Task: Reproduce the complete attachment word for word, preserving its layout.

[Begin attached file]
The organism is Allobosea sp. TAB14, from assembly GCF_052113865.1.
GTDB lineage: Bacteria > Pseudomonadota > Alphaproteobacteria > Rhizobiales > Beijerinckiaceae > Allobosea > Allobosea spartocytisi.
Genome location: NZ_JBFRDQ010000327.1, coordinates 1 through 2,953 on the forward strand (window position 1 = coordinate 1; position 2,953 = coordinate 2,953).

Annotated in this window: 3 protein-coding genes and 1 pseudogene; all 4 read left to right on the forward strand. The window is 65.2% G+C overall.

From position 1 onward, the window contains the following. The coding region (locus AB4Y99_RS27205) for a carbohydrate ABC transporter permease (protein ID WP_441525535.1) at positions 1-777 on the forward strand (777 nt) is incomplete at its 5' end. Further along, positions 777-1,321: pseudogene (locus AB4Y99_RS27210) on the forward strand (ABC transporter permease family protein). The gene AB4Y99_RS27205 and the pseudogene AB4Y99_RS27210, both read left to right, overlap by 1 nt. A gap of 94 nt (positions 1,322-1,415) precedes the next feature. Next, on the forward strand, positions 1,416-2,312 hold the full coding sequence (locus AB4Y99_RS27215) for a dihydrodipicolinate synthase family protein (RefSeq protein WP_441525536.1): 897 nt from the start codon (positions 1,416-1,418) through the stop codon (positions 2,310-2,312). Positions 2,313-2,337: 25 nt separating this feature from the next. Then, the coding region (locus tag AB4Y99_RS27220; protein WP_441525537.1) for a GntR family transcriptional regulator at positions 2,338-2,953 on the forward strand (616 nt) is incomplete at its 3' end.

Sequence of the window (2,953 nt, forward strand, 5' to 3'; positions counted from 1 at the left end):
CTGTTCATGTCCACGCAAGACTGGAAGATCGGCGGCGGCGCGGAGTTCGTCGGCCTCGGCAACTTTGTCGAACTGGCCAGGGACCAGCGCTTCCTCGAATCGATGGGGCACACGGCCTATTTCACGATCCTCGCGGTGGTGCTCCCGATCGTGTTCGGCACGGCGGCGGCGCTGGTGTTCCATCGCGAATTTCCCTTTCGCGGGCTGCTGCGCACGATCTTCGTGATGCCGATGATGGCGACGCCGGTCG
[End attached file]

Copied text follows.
The organism is Allobosea sp. TAB14, from assembly GCF_052113865.1.
GTDB lineage: Bacteria > Pseudomonadota > Alphaproteobacteria > Rhizobiales > Beijerinckiaceae > Allobosea > Allobosea spartocytisi.
Genome location: NZ_JBFRDQ010000327.1, coordinates 1 through 2,953 on the forward strand (window position 1 = coordinate 1; position 2,953 = coordinate 2,953).

Annotated in this window: 3 protein-coding genes and 1 pseudogene; all 4 read left to right on the forward strand. The window is 65.2% G+C overall.

From position 1 onward, the window contains the following. The coding region (locus AB4Y99_RS27205) for a carbohydrate ABC transporter permease (protein ID WP_441525535.1) at positions 1-777 on the forward strand (777 nt) is incomplete at its 5' end. Further along, positions 777-1,321: pseudogene (locus AB4Y99_RS27210) on the forward strand (ABC transporter permease family protein). The gene AB4Y99_RS27205 and the pseudogene AB4Y99_RS27210, both read left to right, overlap by 1 nt. A gap of 94 nt (positions 1,322-1,415) precedes the next feature. Next, on the forward strand, positions 1,416-2,312 hold the full coding sequence (locus AB4Y99_RS27215) for a dihydrodipicolinate synthase family protein (RefSeq protein WP_441525536.1): 897 nt from the start codon (positions 1,416-1,418) through the stop codon (positions 2,310-2,312). Positions 2,313-2,337: 25 nt separating this feature from the next. Then, the coding region (locus tag AB4Y99_RS27220; protein WP_441525537.1) for a GntR family transcriptional regulator at positions 2,338-2,953 on the forward strand (616 nt) is incomplete at its 3' end.

Sequence of the window (2,953 nt, forward strand, 5' to 3'; positions counted from 1 at the left end):
CTGTTCATGTCCACGCAAGACTGGAAGATCGGCGGCGGCGCGGAGTTCGTCGGCCTCGGCAACTTTGTCGAACTGGCCAGGGACCAGCGCTTCCTCGAATCGATGGGGCACACGGCCTATTTCACGATCCTCGCGGTGGTGCTCCCGATCGTGTTCGGCACGGCGGCGGCGCTGGTGTTCCATCGCGAATTTCCCTTTCGCGGGCTGCTGCGCACGATCTTCGTGATGCCGATGATGGCGACGCCGGTCG